If you’re a fan of indie rock, 2010 looks to be a landmark year. Already Spoon, Frightened Rabbit, and Ted Leo & The Pharmacists have put out new records, and the coming months will see highly anticipated releases from, among others, The Hold Steady, Drive-By Truckers, The National, The Walkmen, Band of Horses, The Strokes, and The Black Keys. In any given year that’s full house of solid Top 10 contenders, but this is going to be a more competitive year than usual it seems. I’ll tell you what though, it’s going to take a lot to match what is easily the best rock album I’ve heard so far this year - Titus Andronicus’s shot at the brass ring, The Monitor.
Released this week, The Monitor follows the Jersey band’s critically acclaimed 2008 debut, The Airing of Grievances. A step forward from that solid beginning in every imaginable way, the new album is just a non-stop guitar-rock assault that mixes punk rock’s sheer force with horn sections, martial drums, E Street Band keys, and lead singer/songwriter Patrick Stickles’ angsty growl. Stickles has written a concept album that’s loosely held together by themes of missed opportunities and feeling out of place in this world. Though the album takes place in modern times, the backdrop of the American Civil War looms large in the song titles, artwork, and through a series of spoken word interludes drawn from, among other sources, speeches by Abe Lincoln and a Walt Whitman poem. Like Greetings From Asbury Park, NJ or Marah’s Kids In Philly, Titus Andronicus make it clear that this is a rock album in which a vividly depicted setting is crucial to the viability of its songs. New Jersey, long romanticized in song and pretty much nowhere else, is brought to life as an empty, soul-sucking place from which the only thing one can do is escape. So yeah, Born To Run for a new generation of disaffected youth.
Though never offering anything resembling an easily followed narrative, The Monitor was named after a great Union warship that fought to a veritable stalemate in the real Battle of Hampton Roads (there’s a song called that) against the Confederates’ equally impressive battleship, The Virginia. Rather than shame itself by surrendering, The Virginia blew itself up. The Monitor wound up sinking nondescriptly soon thereafter. The fates of these two ships act as a sort of metaphor for the theme of the album, as Stickles said recently, “These two terribly beautiful war-making machines, the best from each side, couldn't kill each other so they just killed themselves.” Sort of the anti-Romeo and Juliet.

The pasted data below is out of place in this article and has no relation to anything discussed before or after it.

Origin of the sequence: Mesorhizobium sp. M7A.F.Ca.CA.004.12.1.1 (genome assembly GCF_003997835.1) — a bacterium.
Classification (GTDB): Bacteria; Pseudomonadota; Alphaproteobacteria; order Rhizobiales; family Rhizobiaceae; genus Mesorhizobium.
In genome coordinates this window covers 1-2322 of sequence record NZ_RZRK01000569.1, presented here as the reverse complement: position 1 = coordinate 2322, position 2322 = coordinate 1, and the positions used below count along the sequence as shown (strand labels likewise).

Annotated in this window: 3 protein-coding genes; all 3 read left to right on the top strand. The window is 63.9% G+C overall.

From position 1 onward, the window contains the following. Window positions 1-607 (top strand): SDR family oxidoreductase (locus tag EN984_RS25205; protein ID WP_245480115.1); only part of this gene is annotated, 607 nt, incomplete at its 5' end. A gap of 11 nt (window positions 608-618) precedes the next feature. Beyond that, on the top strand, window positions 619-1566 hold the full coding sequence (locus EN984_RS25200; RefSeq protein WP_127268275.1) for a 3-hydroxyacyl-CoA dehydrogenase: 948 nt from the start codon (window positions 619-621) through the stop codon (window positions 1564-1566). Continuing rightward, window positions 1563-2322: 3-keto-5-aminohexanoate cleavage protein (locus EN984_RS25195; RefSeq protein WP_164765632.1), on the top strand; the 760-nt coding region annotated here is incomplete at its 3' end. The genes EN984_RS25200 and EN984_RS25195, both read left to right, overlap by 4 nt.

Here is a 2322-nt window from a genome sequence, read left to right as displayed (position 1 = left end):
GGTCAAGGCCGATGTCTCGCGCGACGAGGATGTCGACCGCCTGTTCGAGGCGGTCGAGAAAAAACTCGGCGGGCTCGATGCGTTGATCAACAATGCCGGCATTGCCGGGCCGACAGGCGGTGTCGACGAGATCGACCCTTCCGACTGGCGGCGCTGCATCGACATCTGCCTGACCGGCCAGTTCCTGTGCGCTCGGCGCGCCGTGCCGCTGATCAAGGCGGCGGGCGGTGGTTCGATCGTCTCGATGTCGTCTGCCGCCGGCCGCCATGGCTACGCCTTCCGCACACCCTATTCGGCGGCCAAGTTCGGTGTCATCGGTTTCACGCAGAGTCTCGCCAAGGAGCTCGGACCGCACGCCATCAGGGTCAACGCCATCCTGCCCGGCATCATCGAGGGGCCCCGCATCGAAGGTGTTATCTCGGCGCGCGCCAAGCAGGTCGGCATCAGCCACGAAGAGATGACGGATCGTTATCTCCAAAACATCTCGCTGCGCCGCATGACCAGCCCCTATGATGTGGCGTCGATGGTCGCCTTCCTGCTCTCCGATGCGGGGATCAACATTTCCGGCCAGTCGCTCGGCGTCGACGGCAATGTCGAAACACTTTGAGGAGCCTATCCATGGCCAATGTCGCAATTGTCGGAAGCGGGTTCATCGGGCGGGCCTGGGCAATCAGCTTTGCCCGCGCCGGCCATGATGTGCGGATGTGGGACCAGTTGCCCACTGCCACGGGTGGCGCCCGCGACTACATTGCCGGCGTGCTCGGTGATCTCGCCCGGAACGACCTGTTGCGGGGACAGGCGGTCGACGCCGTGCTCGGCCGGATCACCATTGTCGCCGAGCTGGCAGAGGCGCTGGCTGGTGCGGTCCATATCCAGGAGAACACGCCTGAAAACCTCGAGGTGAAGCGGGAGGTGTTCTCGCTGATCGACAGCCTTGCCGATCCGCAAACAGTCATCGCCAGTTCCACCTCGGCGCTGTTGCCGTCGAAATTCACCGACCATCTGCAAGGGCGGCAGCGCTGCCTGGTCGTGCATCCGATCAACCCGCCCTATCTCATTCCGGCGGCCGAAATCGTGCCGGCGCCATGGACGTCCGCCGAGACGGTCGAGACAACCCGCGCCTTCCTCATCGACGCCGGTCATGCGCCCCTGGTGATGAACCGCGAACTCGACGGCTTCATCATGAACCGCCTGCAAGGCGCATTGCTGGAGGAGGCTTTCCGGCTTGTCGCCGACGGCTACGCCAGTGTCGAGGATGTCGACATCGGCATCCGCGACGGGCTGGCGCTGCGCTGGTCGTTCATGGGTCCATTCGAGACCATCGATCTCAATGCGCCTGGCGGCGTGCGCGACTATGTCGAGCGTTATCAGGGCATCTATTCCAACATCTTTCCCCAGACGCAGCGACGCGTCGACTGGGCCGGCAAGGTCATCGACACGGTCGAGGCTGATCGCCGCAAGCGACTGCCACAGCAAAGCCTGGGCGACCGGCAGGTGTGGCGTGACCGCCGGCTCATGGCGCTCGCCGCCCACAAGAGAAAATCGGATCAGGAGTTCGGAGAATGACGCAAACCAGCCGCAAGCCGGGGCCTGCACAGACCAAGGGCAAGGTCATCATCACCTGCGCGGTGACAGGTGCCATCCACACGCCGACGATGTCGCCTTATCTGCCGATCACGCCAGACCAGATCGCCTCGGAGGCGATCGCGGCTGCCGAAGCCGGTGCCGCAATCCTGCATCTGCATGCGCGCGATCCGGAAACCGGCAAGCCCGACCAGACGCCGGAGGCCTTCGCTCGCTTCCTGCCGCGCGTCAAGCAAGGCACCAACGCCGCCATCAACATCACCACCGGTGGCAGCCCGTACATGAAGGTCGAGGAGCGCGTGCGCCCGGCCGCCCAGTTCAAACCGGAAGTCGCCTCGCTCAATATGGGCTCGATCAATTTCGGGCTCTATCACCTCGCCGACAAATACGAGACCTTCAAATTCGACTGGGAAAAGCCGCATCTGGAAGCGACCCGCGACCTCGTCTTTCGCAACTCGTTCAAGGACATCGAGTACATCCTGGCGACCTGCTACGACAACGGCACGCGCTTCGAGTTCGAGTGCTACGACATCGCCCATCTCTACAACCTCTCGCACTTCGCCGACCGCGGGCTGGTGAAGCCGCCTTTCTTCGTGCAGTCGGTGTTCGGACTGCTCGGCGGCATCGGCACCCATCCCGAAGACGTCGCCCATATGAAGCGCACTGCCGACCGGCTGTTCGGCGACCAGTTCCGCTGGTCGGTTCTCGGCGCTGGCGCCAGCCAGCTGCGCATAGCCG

Over-arching themes and historical connections aside, The Monitor works best as a fun, balls-to-the-wall rock record. Kicking off with the awesome battle cry “A More Perfect Union”, the album begins by throwing out references to Abraham Lincoln, “Born To Run”, Billy Bragg‘s “A New England”, “The Battle Hymn of the Republic”, John Brown, the friggin' Constitution of The United States of America, and, I’ve read that it’s in there but still haven’t heard it, The Dark Knight. They should sell this thing with some kind of decoder ring, as the deep and varied references just keep piling on (my favorite - “I’m going back to New Jersey, I do believe they’ve had enough of me” in 14-minute epic closer “The Battle of Hampton Roads”). Lyrically, Stickles reaches high, but much more often than not he hits his mark. I mean, “you ain't never been a virgin kid, you been fucked from the start” is rock & roll poetry of the highest order, no?
Named after Shakespeare’s earliest tragedy, a blood-filled story of revenge, Titus Andronicus has never shied away from violence, self-loathing, and revenge in their songs. The Monitor takes these bleak motifs and turns them into loud, glorious excuses to bang your head, play air guitar, and shout along. Working best as a series of cathartic anthems that will no doubt soon be shouted in unison by thousands of fans on upcoming tours, these ten songs barely let up over the 60+ minutes running time. I dare you not to get caught up in the impassioned cries of “rally around the flag”, “the enemy is everywhere”, “you will always be a loser”, and especially “it’s still us against them”. This is impassioned stuff, and if you trust my usual tastes around here, then don’t hesitate to buy this record. It's a goddamn masterpiece.
MP3 :: A More Perfect Union
MP3 :: Four Score And Seven (Part 1)
MP3 :: Four Score And Seven (Part 2)
(from The Monitor. Buy here)